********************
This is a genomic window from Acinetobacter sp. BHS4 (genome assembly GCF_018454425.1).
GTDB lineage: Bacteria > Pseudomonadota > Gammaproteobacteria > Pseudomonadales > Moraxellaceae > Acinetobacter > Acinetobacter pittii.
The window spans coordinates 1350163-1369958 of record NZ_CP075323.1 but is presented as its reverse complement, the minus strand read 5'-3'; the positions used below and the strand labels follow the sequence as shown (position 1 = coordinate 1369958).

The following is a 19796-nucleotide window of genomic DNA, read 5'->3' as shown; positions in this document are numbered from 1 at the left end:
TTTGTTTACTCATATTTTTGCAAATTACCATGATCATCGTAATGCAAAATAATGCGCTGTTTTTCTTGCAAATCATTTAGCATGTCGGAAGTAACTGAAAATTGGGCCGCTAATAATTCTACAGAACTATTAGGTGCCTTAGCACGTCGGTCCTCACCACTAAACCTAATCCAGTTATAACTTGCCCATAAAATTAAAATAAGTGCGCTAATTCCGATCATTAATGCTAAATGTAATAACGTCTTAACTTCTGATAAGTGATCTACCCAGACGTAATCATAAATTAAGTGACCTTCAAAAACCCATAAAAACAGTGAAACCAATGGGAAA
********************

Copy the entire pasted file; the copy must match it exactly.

This is a genomic window from Acinetobacter sp. BHS4 (genome assembly GCF_018454425.1).
GTDB lineage: Bacteria > Pseudomonadota > Gammaproteobacteria > Pseudomonadales > Moraxellaceae > Acinetobacter > Acinetobacter pittii.
The window spans coordinates 1350163-1369958 of record NZ_CP075323.1 but is presented as its reverse complement, the minus strand read 5'-3'; the positions used below and the strand labels follow the sequence as shown (position 1 = coordinate 1369958).

The following is a 19796-nucleotide window of genomic DNA, read 5'->3' as shown; positions in this document are numbered from 1 at the left end:
TTTGTTTACTCATATTTTTGCAAATTACCATGATCATCGTAATGCAAAATAATGCGCTGTTTTTCTTGCAAATCATTTAGCATGTCGGAAGTAACTGAAAATTGGGCCGCTAATAATTCTACAGAACTATTAGGTGCCTTAGCACGTCGGTCCTCACCACTAAACCTAATCCAGTTATAACTTGCCCATAAAATTAAAATAAGTGCGCTAATTCCGATCATTAATGCTAAATGTAATAACGTCTTAACTTCTGATAAGTGATCTACCCAGACGTAATCATAAATTAAGTGACCTTCAAAAACCCATAAAAACAGTGAAACCAATGGGAAA